Star formation and nuclear activity in luminous infrared galaxies: an infrared through radio review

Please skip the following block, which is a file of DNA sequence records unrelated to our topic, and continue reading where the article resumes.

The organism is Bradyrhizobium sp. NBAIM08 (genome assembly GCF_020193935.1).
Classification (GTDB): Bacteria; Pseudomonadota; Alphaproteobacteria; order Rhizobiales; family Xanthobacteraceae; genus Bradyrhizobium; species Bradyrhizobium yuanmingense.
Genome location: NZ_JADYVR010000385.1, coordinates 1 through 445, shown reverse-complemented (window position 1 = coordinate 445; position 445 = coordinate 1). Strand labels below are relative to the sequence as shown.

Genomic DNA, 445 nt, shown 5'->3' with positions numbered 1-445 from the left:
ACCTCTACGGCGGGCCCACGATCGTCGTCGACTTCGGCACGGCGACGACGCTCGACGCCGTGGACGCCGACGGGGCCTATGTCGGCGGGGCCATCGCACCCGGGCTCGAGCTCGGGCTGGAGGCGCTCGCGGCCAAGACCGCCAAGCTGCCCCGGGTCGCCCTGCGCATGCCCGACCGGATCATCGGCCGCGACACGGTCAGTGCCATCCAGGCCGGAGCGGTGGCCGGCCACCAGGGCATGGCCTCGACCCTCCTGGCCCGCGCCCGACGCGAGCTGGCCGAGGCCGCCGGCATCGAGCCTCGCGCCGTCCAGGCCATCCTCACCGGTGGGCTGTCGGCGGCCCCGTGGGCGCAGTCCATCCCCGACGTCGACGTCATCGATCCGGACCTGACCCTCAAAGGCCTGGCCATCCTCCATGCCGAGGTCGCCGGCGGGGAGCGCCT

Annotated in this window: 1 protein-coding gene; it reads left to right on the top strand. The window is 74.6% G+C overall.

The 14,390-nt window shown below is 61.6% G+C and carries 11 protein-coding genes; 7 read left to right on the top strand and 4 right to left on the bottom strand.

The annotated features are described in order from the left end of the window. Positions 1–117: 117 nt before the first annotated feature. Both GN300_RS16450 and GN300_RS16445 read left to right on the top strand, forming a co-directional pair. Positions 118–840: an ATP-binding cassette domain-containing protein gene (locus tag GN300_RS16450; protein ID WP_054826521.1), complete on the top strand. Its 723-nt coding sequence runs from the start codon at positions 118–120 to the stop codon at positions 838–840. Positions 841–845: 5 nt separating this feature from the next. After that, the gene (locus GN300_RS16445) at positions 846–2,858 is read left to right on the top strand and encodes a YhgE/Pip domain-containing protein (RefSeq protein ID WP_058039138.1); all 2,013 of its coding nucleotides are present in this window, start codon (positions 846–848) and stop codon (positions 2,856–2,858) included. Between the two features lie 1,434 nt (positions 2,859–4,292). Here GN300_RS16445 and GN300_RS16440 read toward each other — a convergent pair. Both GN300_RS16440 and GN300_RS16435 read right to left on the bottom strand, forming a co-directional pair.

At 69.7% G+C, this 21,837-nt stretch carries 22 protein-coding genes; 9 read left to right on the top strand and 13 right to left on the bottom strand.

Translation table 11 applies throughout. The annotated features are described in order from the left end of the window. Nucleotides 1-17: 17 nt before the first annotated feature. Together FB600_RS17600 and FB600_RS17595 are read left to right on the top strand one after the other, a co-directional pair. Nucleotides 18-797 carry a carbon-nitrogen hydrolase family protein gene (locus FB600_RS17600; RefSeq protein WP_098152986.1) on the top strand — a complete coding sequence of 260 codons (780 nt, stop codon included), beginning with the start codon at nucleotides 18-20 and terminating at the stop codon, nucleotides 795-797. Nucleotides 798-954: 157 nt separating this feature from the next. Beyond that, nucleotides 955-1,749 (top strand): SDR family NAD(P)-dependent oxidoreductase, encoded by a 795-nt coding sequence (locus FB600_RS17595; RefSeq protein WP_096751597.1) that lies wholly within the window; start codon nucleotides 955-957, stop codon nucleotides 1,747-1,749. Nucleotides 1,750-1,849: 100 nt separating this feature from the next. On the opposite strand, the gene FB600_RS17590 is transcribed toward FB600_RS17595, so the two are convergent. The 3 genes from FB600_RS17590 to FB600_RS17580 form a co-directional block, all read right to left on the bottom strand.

Nearby galaxies offer unique laboratories allowing multi-wavelength spatially resolved studies of the interstellar medium, star formation and nuclear activity across a broad range of physical conditions. In particular, detailed studies of individual local luminous infrared galaxies (LIRGs) are crucial for gaining a better understanding of these processes and for developing and testing models that are used to explain statistical studies of large populations of such galaxies at high redshift for which it is currently impossible to reach a sufficient physical resolution. Here, we provide an overview of the impact of spatially resolved infrared, sub-millimetre and radio observations in the study of the interstellar medium, star formation and active galactic nuclei as well as their interplay in local LIRGs. We also present an overview of the modelling of their spectral energy distributions using state-of-the-art radiative transfer codes. These contribute necessary and powerful ‘workhorse’ tools for the study of LIRGs (and their more luminous counterparts) at higher redshifts which are unresolved in observations. We describe how spatially-resolved time-domain observations have recently opened a new window to study the nuclear activity in LIRGs. We describe in detail the observational characteristics of Arp 299 which is one of the best studied local LIRGs and exemplifies the power of the combination of time-domain and high-resolution observations at infrared to radio wavelengths together with radiative transfer modelling used to explain the spectral energy distributions of its different components. We summarise the previous achievements obtained using high-spatial resolution observations and provide an outlook into what we can expect to achieve with future facilities.